Interview with Jonathan Marcantoni, Publisher
How did La Casita Grande start?
LCG was the culmination of six years working as an editor and then as an Editor in Chief at a pair of small indy presses, Savant Books and Aignos Publishing. During my time at those two companies, I sought out Latin American and Latino writers and was able to learn a lot about the industry and the different challenges facing writers of color and writers outside the United States. I wanted to create a company that addressed many of those issues, especially the problem of the kinds of books that are published and pursued by largely white editors as well as the handful of Latino-owned presses. It’s not just a mainstream problem, our own community pushes for the same stories to be told in the name of marketing. And, to be honest, I’m not a bestselling author myself, even with an IPPY award, even with having received some bigtime media coverage for some of my projects, like in Huffington Post and NBC Latino, but it’s that very experience that has taught me how steep the hill is to climb to get noticed. I understand why the business caters solely to one type of Latino or Latin American narrative. There has been some proven success, but what interests me more is proving that success can transcend those models, since once upon a time, those now “safe” genres were a big risk. So LCG was all about making an entire company looking for the next big risk.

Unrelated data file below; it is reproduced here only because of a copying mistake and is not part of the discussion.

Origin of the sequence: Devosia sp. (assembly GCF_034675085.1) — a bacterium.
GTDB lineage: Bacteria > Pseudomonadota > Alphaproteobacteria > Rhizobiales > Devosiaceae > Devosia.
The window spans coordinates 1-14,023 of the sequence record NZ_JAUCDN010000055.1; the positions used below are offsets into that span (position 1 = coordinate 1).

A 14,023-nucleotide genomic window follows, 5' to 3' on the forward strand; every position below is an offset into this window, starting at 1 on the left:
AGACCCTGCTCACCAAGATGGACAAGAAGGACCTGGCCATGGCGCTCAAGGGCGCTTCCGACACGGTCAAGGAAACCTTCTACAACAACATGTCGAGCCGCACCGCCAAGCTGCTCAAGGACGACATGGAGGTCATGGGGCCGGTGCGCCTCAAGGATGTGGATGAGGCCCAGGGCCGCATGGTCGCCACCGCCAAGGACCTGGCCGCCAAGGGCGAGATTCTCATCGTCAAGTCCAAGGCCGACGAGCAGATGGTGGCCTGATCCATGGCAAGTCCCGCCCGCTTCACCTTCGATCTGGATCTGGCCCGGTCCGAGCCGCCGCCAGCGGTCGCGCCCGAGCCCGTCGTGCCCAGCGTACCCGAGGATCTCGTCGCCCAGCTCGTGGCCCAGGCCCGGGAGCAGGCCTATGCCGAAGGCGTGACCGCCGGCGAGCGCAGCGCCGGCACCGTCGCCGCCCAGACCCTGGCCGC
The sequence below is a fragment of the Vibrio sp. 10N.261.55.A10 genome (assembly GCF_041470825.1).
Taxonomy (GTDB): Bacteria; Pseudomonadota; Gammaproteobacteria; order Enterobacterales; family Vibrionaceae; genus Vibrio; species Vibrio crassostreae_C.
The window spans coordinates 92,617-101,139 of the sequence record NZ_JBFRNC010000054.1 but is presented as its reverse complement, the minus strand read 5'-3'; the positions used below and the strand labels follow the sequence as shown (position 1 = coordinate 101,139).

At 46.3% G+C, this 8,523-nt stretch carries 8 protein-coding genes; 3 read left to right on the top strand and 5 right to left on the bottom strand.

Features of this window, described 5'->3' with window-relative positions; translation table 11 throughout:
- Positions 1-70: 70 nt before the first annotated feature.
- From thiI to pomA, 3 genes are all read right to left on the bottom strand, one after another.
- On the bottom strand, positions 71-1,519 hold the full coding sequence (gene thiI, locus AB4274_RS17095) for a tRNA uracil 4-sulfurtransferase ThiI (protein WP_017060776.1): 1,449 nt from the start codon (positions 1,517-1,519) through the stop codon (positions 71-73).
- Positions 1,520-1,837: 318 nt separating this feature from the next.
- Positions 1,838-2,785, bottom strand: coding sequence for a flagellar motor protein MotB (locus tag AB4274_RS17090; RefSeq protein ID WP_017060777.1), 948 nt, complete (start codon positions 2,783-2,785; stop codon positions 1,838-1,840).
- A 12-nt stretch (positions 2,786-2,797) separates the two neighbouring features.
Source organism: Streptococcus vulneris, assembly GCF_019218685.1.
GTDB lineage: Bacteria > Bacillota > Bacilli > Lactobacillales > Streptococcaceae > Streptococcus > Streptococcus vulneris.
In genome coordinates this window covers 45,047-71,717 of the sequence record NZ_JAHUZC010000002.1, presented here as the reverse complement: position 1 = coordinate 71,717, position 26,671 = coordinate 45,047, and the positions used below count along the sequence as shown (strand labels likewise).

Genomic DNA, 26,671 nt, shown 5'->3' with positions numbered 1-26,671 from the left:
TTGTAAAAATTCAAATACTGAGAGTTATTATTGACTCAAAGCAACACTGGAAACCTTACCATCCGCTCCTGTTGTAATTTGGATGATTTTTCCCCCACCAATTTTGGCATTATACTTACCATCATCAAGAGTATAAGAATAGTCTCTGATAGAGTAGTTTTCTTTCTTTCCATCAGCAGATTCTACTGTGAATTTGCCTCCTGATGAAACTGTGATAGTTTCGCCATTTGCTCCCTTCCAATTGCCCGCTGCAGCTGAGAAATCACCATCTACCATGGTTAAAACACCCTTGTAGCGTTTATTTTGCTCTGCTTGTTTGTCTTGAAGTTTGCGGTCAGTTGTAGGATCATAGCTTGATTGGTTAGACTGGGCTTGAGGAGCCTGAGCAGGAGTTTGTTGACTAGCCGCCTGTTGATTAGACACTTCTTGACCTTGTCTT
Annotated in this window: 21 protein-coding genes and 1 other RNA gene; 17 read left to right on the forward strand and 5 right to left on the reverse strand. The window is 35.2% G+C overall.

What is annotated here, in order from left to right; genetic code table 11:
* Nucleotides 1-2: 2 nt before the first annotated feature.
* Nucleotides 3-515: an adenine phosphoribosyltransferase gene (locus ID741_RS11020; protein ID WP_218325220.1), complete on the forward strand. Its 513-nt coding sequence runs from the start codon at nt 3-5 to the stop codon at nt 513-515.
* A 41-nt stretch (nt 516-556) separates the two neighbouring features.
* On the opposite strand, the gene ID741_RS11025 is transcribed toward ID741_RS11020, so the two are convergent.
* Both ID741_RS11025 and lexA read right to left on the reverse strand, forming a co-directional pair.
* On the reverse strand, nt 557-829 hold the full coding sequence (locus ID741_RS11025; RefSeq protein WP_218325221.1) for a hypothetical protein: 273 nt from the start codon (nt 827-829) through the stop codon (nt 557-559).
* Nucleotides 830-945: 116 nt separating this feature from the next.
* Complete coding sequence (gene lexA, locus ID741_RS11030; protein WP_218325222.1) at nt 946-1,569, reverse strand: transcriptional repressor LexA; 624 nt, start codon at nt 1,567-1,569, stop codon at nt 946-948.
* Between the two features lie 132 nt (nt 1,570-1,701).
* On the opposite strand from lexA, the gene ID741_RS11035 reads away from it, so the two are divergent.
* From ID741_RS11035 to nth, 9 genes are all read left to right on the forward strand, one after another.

Tell us a bit about LCG Press. What are your influences, your aesthetic, your mission?